UNION — The Theater Project is known for its edgy, groundbreaking theater — which it has continued to put on for its patrons amid a global crisis.
“It’s been a whirlwind here,” says Mark Spina, artistic director of the Theater Project. “Throughout the pandemic we’ve tried to serve the public and stay alive. I’ll say I’ve been busier now than I’ve ever been before.”
But this holiday season — in a year where nothing feels quite normal — the Theater Project is leaning into the familiar and the life-affirming. To kick off the holidays, the Theater Project is virtually reviving its 2014 production of the radio play “A Cracked Christmas Carol,” with two pre-recorded Zoom performances featuring Gary Glor, Terri Sturtevant and Ilana Schimmel.
Based on David Albert’s “A Christmas Carol: The Radio Show,” the play takes place at a big-time radio station getting ready to perform Dickens’ classic — but because of a blizzard, none of the actors can get to the station. So it’s up to the station manager, the cleaning lady and a very angry sponsor to pull off the show. Who gets to play Scrooge, and who gets stuck with the sound effects?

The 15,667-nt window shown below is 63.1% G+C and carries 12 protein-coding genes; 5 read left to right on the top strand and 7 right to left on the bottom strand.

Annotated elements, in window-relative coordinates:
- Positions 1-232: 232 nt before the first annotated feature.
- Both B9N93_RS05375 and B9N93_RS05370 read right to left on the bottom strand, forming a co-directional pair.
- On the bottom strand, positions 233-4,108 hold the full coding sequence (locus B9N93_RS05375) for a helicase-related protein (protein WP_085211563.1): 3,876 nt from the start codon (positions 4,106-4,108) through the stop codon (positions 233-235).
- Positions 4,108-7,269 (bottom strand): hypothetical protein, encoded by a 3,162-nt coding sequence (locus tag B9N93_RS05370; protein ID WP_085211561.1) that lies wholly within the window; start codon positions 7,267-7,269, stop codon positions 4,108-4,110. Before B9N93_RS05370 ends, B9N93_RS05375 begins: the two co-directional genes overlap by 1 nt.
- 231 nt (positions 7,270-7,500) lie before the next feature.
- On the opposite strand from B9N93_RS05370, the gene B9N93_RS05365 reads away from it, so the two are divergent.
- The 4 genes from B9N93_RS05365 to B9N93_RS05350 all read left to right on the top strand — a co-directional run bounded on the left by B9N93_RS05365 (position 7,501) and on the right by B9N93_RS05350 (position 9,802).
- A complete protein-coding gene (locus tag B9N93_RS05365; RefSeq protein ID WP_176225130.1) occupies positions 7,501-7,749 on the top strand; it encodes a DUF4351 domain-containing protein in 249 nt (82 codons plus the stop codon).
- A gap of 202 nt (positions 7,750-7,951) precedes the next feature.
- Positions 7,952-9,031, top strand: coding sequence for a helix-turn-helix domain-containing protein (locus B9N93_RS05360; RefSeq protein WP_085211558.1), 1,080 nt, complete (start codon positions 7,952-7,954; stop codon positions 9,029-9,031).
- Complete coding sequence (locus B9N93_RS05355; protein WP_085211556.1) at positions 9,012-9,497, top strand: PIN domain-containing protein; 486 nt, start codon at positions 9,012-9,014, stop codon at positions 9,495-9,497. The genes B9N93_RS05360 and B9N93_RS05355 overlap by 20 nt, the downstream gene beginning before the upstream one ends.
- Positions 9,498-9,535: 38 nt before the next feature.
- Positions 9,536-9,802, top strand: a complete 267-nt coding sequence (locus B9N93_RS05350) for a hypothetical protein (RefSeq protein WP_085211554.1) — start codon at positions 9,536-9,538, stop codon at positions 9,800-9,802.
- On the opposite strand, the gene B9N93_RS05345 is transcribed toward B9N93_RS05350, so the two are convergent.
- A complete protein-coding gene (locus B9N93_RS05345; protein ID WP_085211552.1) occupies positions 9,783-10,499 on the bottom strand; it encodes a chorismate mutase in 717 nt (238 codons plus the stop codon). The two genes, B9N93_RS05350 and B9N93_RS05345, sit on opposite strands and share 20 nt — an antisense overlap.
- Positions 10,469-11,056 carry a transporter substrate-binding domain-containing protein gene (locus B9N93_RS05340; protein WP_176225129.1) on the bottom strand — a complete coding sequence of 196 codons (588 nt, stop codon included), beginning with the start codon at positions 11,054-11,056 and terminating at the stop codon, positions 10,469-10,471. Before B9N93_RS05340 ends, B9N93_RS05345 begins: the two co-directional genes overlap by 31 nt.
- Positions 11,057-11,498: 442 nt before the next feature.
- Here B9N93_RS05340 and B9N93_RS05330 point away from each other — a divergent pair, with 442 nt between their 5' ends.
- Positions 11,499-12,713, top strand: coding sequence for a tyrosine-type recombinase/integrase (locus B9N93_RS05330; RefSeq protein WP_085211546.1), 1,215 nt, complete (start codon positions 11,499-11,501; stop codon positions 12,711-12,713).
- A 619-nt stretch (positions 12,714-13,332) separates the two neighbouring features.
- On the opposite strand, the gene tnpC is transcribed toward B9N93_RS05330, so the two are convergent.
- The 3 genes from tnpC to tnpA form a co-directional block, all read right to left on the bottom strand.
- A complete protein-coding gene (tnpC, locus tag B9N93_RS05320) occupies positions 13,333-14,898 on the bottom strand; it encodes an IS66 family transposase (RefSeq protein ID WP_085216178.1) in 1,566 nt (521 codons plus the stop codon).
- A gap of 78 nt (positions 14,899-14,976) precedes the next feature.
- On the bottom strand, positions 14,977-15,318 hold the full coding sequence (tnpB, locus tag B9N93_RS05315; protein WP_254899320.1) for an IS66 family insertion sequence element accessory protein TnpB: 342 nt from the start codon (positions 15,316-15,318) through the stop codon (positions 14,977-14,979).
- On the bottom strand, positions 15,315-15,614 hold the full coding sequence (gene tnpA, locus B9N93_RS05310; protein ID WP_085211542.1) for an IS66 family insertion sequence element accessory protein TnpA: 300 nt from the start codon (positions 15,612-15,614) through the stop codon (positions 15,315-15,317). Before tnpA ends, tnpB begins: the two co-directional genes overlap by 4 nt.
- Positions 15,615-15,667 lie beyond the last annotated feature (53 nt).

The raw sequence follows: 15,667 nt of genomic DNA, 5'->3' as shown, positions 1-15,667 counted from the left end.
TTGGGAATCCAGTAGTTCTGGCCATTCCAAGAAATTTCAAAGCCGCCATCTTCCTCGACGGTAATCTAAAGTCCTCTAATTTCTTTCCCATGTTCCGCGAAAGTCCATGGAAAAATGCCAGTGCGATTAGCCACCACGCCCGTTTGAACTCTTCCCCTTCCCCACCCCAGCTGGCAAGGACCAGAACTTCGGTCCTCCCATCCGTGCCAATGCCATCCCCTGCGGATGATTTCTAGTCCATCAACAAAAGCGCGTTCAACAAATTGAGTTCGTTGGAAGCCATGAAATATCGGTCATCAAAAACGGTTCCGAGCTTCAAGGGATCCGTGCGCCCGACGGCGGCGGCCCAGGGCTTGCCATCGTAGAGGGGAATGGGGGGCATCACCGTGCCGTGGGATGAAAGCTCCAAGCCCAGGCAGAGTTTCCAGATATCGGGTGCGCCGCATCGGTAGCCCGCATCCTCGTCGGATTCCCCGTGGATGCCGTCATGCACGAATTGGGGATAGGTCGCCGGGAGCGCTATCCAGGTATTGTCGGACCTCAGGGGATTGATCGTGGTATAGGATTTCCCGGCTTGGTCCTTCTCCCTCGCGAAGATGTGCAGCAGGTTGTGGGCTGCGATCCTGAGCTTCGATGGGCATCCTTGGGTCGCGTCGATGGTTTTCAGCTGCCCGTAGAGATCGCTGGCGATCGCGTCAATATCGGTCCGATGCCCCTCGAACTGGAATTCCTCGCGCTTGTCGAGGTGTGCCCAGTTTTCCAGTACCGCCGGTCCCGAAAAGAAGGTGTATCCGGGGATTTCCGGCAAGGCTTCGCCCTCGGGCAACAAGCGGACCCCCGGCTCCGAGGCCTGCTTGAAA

Now more than ever, communities are turning to modern technology to connect. Radio plays, in particular, use strong dialogue and sound effects to immerse the audience in the fictional world, engaging the senses to create meaning. This, combined with Zoom’s close-ups, which capture every minute change of an actor’s expression, make “A Cracked Christmas Carol” a unique experience of a time-honored art form for patrons.
In what will be a socially distanced holiday season for many, the Theater Project is harnessing the narrative power of the radio play to bring families and friends together in virtual celebration.
“A Cracked Christmas Carol” will be presented by the Theater Project at 7:30 p.m. on both Saturday, Nov. 28, and Sunday, Nov. 29, in a pre-recorded Zoom performance. The suggested donation is $15. Tickets are at https://www.onthestage.com/show/the-theater-project/a-cracked-christmas-carol-29053/tickets.
For more information, visit www.thetheaterproject.org or call 908-809-8865.